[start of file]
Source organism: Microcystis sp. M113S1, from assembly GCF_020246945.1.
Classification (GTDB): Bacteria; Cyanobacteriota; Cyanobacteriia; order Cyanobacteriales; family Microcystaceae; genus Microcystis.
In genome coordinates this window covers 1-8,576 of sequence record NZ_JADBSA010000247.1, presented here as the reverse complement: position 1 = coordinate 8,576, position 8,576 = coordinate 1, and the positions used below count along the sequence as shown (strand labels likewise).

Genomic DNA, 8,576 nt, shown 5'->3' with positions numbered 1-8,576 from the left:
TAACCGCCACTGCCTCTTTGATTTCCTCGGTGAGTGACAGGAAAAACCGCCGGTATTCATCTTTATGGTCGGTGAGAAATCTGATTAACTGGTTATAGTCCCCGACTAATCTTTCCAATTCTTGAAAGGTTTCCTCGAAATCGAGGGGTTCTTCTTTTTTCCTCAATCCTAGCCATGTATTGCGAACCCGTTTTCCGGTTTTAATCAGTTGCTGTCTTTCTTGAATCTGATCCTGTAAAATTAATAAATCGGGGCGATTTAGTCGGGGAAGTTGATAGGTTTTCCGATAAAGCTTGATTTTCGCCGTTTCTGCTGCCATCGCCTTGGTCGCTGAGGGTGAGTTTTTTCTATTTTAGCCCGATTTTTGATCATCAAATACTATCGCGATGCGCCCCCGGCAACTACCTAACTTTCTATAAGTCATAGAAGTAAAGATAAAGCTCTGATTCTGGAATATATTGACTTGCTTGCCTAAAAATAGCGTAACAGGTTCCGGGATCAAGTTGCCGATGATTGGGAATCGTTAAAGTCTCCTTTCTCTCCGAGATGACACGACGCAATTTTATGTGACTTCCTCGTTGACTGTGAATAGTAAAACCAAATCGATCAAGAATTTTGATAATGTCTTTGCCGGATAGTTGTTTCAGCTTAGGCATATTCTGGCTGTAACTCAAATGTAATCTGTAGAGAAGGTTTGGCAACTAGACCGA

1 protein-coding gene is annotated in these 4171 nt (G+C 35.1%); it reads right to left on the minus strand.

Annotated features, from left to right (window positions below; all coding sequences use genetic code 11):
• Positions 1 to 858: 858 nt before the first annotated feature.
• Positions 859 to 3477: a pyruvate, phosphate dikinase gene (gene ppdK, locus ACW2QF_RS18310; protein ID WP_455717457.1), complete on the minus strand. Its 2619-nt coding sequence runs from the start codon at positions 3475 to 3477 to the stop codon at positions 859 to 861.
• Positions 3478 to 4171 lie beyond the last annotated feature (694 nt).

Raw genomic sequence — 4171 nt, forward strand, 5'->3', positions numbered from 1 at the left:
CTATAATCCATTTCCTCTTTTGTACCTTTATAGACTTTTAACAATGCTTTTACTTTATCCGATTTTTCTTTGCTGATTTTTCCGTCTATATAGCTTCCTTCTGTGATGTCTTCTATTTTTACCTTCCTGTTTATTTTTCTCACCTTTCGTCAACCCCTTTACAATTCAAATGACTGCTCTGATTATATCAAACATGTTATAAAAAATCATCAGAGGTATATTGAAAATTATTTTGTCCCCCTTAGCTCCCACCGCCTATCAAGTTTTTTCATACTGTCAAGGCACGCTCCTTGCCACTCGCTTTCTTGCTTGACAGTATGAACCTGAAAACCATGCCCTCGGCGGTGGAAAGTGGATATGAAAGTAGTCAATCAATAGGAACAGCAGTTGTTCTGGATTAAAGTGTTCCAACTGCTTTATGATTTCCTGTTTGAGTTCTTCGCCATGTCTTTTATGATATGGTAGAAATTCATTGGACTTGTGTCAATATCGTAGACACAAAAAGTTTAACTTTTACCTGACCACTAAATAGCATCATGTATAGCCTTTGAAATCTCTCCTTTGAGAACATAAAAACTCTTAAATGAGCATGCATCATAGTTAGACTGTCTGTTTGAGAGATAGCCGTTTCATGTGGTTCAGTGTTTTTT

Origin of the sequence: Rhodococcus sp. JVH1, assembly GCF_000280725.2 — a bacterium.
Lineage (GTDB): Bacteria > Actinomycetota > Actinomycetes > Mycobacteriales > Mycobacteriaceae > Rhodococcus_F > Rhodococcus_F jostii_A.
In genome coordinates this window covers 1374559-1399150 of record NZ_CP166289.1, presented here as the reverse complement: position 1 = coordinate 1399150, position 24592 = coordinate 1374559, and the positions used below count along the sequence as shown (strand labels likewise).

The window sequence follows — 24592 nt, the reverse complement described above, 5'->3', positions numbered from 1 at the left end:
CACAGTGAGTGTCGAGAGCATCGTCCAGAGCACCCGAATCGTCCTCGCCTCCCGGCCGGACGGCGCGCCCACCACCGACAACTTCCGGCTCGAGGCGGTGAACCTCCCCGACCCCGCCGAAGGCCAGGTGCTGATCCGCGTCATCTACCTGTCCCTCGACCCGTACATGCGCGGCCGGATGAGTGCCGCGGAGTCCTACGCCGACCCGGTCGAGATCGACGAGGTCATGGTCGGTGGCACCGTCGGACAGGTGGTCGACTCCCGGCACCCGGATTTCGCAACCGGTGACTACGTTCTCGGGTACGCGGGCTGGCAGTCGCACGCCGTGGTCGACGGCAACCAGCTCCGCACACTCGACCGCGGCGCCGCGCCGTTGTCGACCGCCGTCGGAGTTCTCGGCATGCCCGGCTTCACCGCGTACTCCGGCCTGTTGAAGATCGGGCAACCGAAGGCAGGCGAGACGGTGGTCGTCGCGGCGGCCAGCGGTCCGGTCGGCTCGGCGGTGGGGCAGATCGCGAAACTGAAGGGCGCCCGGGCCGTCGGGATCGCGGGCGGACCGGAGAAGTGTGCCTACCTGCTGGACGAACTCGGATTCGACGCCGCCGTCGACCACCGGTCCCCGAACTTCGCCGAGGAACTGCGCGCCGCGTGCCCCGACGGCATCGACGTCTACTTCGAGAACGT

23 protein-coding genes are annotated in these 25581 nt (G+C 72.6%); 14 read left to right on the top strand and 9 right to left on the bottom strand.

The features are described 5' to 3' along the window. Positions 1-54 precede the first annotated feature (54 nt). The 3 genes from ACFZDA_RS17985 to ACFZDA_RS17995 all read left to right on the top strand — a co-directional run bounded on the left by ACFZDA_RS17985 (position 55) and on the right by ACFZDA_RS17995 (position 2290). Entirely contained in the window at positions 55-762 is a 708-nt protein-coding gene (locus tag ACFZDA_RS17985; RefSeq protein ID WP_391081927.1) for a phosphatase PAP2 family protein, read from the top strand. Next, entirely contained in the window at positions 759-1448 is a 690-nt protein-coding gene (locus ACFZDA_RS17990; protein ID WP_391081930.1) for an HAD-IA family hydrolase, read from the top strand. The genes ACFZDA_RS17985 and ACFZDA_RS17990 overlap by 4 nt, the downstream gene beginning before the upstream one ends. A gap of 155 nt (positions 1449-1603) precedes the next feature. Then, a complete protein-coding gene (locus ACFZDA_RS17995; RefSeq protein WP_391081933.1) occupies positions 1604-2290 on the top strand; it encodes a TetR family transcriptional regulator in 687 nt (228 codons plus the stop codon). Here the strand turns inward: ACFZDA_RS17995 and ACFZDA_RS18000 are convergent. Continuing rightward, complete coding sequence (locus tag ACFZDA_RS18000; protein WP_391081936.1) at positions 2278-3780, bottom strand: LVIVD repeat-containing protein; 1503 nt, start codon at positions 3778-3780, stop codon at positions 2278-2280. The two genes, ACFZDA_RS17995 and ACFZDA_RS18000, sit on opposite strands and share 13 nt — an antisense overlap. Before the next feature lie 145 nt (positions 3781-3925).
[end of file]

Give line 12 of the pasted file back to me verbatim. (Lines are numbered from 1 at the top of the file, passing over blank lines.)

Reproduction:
CTATAATCCATTTCCTCTTTTGTACCTTTATAGACTTTTAACAATGCTTTTACTTTATCCGATTTTTCTTTGCTGATTTTTCCGTCTATATAGCTTCCTTCTGTGATGTCTTCTATTTTTACCTTCCTGTTTATTTTTCTCACCTTTCGTCAACCCCTTTACAATTCAAATGACTGCTCTGATTATATCAAACATGTTATAAAAAATCATCAGAGGTATATTGAAAATTATTTTGTCCCCCTTAGCTCCCACCGCCTATCAAGTTTTTTCATACTGTCAAGGCACGCTCCTTGCCACTCGCTTTCTTGCTTGACAGTATGAACCTGAAAACCATGCCCTCGGCGGTGGAAAGTGGATATGAAAGTAGTCAATCAATAGGAACAGCAGTTGTTCTGGATTAAAGTGTTCCAACTGCTTTATGATTTCCTGTTTGAGTTCTTCGCCATGTCTTTTATGATATGGTAGAAATTCATTGGACTTGTGTCAATATCGTAGACACAAAAAGTTTAACTTTTACCTGACCACTAAATAGCATCATGTATAGCCTTTGAAATCTCTCCTTTGAGAACATAAAAACTCTTAAATGAGCATGCATCATAGTTAGACTGTCTGTTTGAGAGATAGCCGTTTCATGTGGTTCAGTGTTTTTT